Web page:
Abdication is the king’s final gift to a grateful Spain

(*) This article was published in the Financial Times on 5 June 2014.

King Juan Carlos was a remarkable monarch, indispensable to Spain’s transition to democracy. The king – who has abdicated this week – skilfully navigated the turbulent waters of post-Franco politics, consolidating the country’s fledgling democratic institutions and defending them from an attempted military coup.

Under his guidance, Spain overcame decades of isolation and irrelevance, joining Nato in 1982 and the European Community in 1986. Even if his reputation is no longer quite what it once was, most Spaniards remain grateful for the king’s role.

The question that hung over Juan Carlos during the early years of his reign was whether his own remarkable achievements would win legitimacy for his successor’s throne. His grandfather, King Alfonso XIII, had died in exile; his father Don Juan never ruled. Until the turn of the century, the king’s main concern was whether the monarchy would survive the transition from father to son in a country that was less monarchist than “Juancarlista”. What few of us anticipated then was that, within a matter of years, the position of Juan Carlos himself would be called into question.

Spain’s current ills are usually blamed on the financial crisis. The erosion of the king’s standing began much earlier, almost a decade ago. Ironically this resulted, in part, from the consolidation of Spanish democracy: by the mid-1990s, media scrutiny of the royal family had increasingly come to resemble that practised by the British press, because editors felt the political system was sturdy enough to sustain it. Nonetheless, it is because of the current economic crisis that the monarchy (along with other major institutions) has come under unprecedented public criticism and scrutiny.

Many Spaniards blame their country’s political and economic elites for failing to anticipate the crisis, and for responding to it with austerity measures that have caused widespread hardship and growing inequality.

In turn, this explains why Spanish public opinion was so intolerant of the king’s elephant-hunting trip to Botswana in 2012 (for which he later apologised), and why it has responded virulently to allegations surrounding the financial activities of Iñaki Urdangarin, his son-in-law.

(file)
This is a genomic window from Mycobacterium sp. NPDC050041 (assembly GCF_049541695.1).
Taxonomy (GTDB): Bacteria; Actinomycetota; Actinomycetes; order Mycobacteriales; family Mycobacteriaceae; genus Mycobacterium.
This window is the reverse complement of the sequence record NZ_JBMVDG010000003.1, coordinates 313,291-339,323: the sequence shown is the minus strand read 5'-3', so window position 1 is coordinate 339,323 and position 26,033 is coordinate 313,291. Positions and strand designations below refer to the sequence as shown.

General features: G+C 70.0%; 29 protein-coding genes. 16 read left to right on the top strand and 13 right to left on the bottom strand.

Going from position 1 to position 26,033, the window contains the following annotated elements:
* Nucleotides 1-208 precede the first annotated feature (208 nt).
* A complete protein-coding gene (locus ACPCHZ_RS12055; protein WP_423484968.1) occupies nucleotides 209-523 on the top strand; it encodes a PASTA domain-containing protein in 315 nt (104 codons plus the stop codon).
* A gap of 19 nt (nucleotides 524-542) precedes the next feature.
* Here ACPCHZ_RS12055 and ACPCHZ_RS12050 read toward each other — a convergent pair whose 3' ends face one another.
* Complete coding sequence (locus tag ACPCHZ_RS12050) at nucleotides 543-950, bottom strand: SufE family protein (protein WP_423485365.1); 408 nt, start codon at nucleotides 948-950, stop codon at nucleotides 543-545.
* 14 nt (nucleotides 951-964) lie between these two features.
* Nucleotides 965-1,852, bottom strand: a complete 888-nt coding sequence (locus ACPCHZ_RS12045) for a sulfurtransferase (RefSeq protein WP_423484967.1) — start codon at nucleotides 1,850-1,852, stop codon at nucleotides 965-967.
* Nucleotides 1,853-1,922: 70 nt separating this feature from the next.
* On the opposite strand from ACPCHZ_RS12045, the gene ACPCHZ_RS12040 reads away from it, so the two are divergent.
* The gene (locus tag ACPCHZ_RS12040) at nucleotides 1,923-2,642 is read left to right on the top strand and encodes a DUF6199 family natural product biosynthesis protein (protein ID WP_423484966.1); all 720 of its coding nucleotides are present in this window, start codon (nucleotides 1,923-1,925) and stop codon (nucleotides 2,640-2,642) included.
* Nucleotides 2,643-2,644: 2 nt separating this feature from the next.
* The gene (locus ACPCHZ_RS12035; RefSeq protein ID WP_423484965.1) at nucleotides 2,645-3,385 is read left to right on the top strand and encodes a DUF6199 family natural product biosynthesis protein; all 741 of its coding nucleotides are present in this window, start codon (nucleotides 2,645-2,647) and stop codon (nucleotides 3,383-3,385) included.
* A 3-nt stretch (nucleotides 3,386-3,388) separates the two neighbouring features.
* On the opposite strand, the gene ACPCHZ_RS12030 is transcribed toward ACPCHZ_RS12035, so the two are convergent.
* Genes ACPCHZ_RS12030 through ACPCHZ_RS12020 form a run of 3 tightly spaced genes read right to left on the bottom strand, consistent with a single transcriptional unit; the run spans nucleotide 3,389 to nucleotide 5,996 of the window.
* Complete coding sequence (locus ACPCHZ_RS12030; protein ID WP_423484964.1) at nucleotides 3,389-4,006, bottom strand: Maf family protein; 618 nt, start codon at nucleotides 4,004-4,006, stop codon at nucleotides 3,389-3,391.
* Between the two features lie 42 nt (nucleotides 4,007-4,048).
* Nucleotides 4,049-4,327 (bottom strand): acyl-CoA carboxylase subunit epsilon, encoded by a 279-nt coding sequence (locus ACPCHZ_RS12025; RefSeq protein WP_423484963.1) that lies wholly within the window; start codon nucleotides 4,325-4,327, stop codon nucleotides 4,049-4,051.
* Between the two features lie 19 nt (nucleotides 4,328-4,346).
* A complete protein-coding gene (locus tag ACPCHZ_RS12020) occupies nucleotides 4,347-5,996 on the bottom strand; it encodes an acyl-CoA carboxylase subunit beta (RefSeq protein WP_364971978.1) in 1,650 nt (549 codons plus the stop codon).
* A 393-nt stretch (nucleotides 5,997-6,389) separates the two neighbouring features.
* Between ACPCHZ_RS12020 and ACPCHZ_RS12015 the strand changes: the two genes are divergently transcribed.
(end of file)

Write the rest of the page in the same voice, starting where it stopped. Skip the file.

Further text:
Still, the inquiry into the activities of Mr Urdangarin – who denies any wrongdoing – is proof that in Spain today nobody is above the law.

There is, however, a deeper reason why some Spaniards are questioning the monarchy. The king played a key role in the establishment of the current political system, and today he is widely seen as an integral part of it. It was therefore perhaps inevitable that, sooner or later, growing disaffection with the status quo would engulf the king and the monarchy as well. Some younger Spaniards, who have barely heard of Franco and take democracy for granted, increasingly see the monarchy as a dispensable institution.

Spaniards are in two minds about the long-term political consequences of the crisis. While some argue that economic recovery will gradually lessen the current pressure to reform, others believe that institutional change is inevitable. By abdicating, the king appears to have sided with the latter.

His decision to step down should thus be seen as a brave and generous contribution to Spain’s long-overdue political renewal which, given the current crisis in Catalonia, may well have to include a badly needed constitutional reform. This was a daring move. But then, Juan Carlos has never been risk-averse.

Time will tell whether Prince Felipe, who is well prepared for his new task thanks to his university education, knowledge of foreign languages and cosmopolitan upbringing, will be able to contribute decisively to this process of renewal. In doing so, he will have to strike a balance between continuity and change, as his father did before him.

His immediate challenge will be to help forge a new constitutional settlement that guarantees the unity of the Spanish state while accommodating the demands of Catalan and other nationalists. This is a daunting task, but the new king will be able to tackle it without his father’s baggage

He will also need to carve out a new role for the monarchy in a society that is far more tolerant, cosmopolitan and secular – yet also more sceptical and demanding – than it was in 1975. If he succeeds he will have shown, yet again, that parliamentary monarchies are surprisingly flexible institutions, which can still render old nations a unique service in times of need.

Charles Powell is director of the Elcano Royal Institute in Madrid and a biographer of Juan Carlos | @CharlesTPowell